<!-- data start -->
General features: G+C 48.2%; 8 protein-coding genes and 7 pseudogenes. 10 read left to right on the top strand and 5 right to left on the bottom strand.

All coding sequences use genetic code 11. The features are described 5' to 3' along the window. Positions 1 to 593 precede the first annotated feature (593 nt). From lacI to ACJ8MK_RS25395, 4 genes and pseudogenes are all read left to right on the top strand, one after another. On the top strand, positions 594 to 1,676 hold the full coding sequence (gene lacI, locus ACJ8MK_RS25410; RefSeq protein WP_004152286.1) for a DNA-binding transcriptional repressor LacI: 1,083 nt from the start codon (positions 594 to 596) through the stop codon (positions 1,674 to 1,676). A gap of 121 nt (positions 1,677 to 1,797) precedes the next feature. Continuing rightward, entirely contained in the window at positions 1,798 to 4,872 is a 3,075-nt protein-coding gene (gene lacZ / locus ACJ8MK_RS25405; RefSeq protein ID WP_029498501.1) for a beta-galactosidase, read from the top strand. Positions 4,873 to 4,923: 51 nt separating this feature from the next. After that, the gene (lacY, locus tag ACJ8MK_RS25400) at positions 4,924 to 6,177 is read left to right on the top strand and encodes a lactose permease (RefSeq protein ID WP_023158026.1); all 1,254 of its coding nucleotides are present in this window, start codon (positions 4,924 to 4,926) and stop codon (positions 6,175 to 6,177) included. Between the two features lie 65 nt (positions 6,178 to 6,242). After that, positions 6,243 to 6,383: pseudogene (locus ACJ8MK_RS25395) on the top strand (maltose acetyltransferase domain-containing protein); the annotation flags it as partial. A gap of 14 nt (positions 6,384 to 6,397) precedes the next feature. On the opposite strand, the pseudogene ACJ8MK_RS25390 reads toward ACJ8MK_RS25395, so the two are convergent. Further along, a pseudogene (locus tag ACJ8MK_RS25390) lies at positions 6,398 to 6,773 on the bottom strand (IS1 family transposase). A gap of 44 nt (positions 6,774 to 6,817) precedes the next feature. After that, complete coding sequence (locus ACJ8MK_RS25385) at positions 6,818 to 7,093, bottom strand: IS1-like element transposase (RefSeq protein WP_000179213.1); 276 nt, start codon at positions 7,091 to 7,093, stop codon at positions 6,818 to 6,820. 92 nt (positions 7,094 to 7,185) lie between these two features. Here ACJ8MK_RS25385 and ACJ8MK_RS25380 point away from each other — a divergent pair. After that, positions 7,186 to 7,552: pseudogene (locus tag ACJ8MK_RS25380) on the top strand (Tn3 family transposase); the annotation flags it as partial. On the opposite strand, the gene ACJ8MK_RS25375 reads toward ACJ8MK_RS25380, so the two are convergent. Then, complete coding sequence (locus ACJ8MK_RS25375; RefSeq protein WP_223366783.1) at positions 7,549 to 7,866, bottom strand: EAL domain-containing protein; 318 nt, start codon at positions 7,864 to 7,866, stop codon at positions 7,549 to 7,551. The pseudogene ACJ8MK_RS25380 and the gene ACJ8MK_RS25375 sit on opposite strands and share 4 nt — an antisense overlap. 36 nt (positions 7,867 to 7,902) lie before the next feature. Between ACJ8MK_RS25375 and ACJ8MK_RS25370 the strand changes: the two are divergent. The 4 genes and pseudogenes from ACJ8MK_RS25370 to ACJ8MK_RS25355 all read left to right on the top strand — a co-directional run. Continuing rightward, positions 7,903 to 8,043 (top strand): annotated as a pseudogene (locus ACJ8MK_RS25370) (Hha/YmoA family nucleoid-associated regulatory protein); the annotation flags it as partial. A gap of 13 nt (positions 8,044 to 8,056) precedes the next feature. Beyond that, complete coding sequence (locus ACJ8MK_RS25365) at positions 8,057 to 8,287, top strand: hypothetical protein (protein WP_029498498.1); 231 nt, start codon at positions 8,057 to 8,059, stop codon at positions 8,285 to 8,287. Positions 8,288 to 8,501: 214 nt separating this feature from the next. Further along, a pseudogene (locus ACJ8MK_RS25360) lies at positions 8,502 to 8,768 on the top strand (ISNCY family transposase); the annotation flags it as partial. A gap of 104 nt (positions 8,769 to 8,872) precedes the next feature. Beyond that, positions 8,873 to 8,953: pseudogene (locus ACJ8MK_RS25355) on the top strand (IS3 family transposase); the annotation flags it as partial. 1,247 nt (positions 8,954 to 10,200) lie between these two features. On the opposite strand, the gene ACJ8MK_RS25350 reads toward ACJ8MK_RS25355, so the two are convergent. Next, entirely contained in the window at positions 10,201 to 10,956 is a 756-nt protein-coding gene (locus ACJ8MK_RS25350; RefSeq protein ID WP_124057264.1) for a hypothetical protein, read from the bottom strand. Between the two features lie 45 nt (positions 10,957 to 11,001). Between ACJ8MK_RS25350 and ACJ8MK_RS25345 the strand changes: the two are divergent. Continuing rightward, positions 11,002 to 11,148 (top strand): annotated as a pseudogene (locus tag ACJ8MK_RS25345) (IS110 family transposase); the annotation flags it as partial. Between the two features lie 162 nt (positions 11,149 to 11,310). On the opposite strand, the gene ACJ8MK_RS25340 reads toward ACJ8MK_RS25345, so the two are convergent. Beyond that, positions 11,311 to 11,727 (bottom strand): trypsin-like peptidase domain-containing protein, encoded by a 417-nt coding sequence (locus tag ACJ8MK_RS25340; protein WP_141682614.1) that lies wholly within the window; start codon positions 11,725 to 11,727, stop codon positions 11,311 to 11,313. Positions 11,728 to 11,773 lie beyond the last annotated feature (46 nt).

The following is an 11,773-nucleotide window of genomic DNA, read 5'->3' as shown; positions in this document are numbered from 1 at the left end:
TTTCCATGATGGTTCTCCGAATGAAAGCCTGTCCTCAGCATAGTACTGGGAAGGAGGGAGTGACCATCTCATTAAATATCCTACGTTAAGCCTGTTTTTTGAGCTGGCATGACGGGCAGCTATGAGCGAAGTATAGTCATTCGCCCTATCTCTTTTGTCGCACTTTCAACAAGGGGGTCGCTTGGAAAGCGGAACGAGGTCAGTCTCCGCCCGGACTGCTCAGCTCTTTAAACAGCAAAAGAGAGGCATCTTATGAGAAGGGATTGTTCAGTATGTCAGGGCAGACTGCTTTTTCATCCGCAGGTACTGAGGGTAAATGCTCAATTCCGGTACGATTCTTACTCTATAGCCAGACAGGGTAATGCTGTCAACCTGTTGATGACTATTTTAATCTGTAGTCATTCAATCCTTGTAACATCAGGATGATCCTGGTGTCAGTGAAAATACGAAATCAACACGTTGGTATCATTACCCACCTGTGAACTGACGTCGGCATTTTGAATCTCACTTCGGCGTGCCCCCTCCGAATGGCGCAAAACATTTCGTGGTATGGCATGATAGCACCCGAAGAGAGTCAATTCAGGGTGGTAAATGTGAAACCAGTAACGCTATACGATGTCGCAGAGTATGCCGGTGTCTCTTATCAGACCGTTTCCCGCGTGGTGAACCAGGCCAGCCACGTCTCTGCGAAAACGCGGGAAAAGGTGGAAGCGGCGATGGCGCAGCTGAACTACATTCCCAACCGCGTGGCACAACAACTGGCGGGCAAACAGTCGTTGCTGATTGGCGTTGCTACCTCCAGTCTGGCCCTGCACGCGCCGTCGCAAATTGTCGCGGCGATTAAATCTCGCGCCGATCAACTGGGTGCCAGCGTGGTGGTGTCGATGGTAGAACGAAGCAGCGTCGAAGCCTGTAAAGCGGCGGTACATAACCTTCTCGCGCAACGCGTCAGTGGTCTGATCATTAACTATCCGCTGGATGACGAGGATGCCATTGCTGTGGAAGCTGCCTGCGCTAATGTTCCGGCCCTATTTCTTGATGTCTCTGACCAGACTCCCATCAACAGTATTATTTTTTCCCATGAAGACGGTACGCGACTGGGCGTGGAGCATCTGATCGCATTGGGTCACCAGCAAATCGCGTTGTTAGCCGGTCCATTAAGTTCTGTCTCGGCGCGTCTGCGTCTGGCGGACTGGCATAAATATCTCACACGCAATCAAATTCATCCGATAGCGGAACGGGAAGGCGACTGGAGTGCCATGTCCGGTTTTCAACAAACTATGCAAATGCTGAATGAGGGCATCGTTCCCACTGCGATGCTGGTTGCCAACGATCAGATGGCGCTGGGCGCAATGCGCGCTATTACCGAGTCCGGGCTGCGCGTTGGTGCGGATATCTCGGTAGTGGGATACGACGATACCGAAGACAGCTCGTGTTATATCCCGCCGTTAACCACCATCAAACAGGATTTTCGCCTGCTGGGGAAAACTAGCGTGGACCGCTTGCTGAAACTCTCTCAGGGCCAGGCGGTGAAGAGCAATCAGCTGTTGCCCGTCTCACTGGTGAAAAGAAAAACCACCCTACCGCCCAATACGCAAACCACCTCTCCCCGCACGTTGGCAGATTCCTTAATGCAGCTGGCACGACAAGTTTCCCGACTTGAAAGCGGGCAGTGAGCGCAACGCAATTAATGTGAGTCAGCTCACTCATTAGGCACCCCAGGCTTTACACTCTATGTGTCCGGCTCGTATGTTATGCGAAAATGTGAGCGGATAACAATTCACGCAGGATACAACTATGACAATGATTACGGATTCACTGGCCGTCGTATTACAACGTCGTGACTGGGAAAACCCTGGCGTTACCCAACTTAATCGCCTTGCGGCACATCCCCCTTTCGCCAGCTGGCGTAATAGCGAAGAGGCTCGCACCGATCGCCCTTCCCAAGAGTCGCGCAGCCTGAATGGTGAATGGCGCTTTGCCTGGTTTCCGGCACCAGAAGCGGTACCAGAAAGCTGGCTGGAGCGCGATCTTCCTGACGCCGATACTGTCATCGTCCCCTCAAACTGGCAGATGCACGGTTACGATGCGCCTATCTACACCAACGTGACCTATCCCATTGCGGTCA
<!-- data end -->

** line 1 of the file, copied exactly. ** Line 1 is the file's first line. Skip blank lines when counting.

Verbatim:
General features: G+C 48.2%; 8 protein-coding genes and 7 pseudogenes. 10 read left to right on the top strand and 5 right to left on the bottom strand.